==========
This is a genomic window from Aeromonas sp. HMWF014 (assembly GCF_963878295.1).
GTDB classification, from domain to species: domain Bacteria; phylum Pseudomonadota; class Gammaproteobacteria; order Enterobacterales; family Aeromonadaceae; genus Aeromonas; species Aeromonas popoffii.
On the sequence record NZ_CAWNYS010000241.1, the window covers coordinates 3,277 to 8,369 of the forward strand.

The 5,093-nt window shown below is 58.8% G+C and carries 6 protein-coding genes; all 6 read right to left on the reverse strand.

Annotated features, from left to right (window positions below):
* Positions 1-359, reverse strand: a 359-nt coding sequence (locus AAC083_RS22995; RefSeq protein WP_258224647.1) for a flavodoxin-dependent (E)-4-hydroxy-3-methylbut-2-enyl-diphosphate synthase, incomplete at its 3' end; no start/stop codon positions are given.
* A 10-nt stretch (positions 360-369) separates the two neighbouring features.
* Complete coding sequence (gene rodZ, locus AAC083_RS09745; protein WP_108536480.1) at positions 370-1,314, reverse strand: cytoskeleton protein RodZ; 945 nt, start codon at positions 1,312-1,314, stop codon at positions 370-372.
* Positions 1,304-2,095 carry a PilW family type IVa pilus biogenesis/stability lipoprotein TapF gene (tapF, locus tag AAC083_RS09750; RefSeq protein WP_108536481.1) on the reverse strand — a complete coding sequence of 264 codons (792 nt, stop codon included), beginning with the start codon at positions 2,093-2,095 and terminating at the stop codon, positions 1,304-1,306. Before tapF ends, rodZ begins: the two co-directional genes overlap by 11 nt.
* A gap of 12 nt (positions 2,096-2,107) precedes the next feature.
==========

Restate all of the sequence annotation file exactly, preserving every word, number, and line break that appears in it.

This is a genomic window from Aeromonas sp. HMWF014 (assembly GCF_963878295.1).
GTDB classification, from domain to species: domain Bacteria; phylum Pseudomonadota; class Gammaproteobacteria; order Enterobacterales; family Aeromonadaceae; genus Aeromonas; species Aeromonas popoffii.
On the sequence record NZ_CAWNYS010000241.1, the window covers coordinates 3,277 to 8,369 of the forward strand.

The 5,093-nt window shown below is 58.8% G+C and carries 6 protein-coding genes; all 6 read right to left on the reverse strand.

Annotated features, from left to right (window positions below):
* Positions 1-359, reverse strand: a 359-nt coding sequence (locus AAC083_RS22995; RefSeq protein WP_258224647.1) for a flavodoxin-dependent (E)-4-hydroxy-3-methylbut-2-enyl-diphosphate synthase, incomplete at its 3' end; no start/stop codon positions are given.
* A 10-nt stretch (positions 360-369) separates the two neighbouring features.
* Complete coding sequence (gene rodZ, locus AAC083_RS09745; protein WP_108536480.1) at positions 370-1,314, reverse strand: cytoskeleton protein RodZ; 945 nt, start codon at positions 1,312-1,314, stop codon at positions 370-372.
* Positions 1,304-2,095 carry a PilW family type IVa pilus biogenesis/stability lipoprotein TapF gene (tapF, locus tag AAC083_RS09750; RefSeq protein WP_108536481.1) on the reverse strand — a complete coding sequence of 264 codons (792 nt, stop codon included), beginning with the start codon at positions 2,093-2,095 and terminating at the stop codon, positions 1,304-1,306. Before tapF ends, rodZ begins: the two co-directional genes overlap by 11 nt.
* A gap of 12 nt (positions 2,096-2,107) precedes the next feature.